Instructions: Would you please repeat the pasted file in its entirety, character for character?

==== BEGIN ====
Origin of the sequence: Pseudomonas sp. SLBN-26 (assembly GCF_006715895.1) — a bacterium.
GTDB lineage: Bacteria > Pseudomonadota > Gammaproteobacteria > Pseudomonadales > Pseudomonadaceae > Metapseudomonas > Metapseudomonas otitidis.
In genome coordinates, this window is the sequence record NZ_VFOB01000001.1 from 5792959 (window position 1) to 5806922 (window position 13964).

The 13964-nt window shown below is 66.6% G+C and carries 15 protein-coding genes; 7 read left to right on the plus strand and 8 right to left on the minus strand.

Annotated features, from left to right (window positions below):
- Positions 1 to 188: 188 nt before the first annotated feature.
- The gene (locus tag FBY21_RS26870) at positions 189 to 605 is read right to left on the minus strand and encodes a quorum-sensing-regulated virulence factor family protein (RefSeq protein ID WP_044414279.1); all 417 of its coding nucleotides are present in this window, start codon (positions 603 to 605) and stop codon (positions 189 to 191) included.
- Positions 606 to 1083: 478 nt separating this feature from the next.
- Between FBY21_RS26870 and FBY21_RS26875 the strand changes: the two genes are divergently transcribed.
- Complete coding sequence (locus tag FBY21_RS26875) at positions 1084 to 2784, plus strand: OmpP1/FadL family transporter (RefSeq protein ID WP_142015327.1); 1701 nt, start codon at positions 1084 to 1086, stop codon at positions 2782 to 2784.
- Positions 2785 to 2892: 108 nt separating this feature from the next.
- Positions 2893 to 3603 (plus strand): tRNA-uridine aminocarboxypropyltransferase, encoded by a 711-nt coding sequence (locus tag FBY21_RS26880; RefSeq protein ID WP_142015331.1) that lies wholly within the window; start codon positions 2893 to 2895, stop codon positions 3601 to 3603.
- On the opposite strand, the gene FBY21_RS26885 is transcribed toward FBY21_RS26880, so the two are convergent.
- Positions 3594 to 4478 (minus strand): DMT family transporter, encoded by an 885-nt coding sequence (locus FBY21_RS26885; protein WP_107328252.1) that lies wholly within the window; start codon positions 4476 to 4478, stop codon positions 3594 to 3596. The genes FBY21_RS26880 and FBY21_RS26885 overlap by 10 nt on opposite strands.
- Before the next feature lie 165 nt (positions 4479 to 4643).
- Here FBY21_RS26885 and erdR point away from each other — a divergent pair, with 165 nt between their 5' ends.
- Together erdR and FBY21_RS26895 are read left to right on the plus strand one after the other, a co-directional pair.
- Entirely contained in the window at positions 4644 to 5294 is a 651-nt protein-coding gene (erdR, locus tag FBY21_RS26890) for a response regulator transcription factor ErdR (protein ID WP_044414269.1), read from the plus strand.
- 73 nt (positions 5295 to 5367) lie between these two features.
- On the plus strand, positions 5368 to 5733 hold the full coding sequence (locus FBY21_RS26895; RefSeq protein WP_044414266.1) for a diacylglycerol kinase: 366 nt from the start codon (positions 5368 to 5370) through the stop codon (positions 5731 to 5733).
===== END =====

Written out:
Origin of the sequence: Pseudomonas sp. SLBN-26 (assembly GCF_006715895.1) — a bacterium.
GTDB lineage: Bacteria > Pseudomonadota > Gammaproteobacteria > Pseudomonadales > Pseudomonadaceae > Metapseudomonas > Metapseudomonas otitidis.
In genome coordinates, this window is the sequence record NZ_VFOB01000001.1 from 5792959 (window position 1) to 5806922 (window position 13964).

The 13964-nt window shown below is 66.6% G+C and carries 15 protein-coding genes; 7 read left to right on the plus strand and 8 right to left on the minus strand.

Annotated features, from left to right (window positions below):
- Positions 1 to 188: 188 nt before the first annotated feature.
- The gene (locus tag FBY21_RS26870) at positions 189 to 605 is read right to left on the minus strand and encodes a quorum-sensing-regulated virulence factor family protein (RefSeq protein ID WP_044414279.1); all 417 of its coding nucleotides are present in this window, start codon (positions 603 to 605) and stop codon (positions 189 to 191) included.
- Positions 606 to 1083: 478 nt separating this feature from the next.
- Between FBY21_RS26870 and FBY21_RS26875 the strand changes: the two genes are divergently transcribed.
- Complete coding sequence (locus tag FBY21_RS26875) at positions 1084 to 2784, plus strand: OmpP1/FadL family transporter (RefSeq protein ID WP_142015327.1); 1701 nt, start codon at positions 1084 to 1086, stop codon at positions 2782 to 2784.
- Positions 2785 to 2892: 108 nt separating this feature from the next.
- Positions 2893 to 3603 (plus strand): tRNA-uridine aminocarboxypropyltransferase, encoded by a 711-nt coding sequence (locus tag FBY21_RS26880; RefSeq protein ID WP_142015331.1) that lies wholly within the window; start codon positions 2893 to 2895, stop codon positions 3601 to 3603.
- On the opposite strand, the gene FBY21_RS26885 is transcribed toward FBY21_RS26880, so the two are convergent.
- Positions 3594 to 4478 (minus strand): DMT family transporter, encoded by an 885-nt coding sequence (locus FBY21_RS26885; protein WP_107328252.1) that lies wholly within the window; start codon positions 4476 to 4478, stop codon positions 3594 to 3596. The genes FBY21_RS26880 and FBY21_RS26885 overlap by 10 nt on opposite strands.
- Before the next feature lie 165 nt (positions 4479 to 4643).
- Here FBY21_RS26885 and erdR point away from each other — a divergent pair, with 165 nt between their 5' ends.
- Together erdR and FBY21_RS26895 are read left to right on the plus strand one after the other, a co-directional pair.
- Entirely contained in the window at positions 4644 to 5294 is a 651-nt protein-coding gene (erdR, locus tag FBY21_RS26890) for a response regulator transcription factor ErdR (protein ID WP_044414269.1), read from the plus strand.
- 73 nt (positions 5295 to 5367) lie between these two features.
- On the plus strand, positions 5368 to 5733 hold the full coding sequence (locus FBY21_RS26895; RefSeq protein WP_044414266.1) for a diacylglycerol kinase: 366 nt from the start codon (positions 5368 to 5370) through the stop codon (positions 5731 to 5733).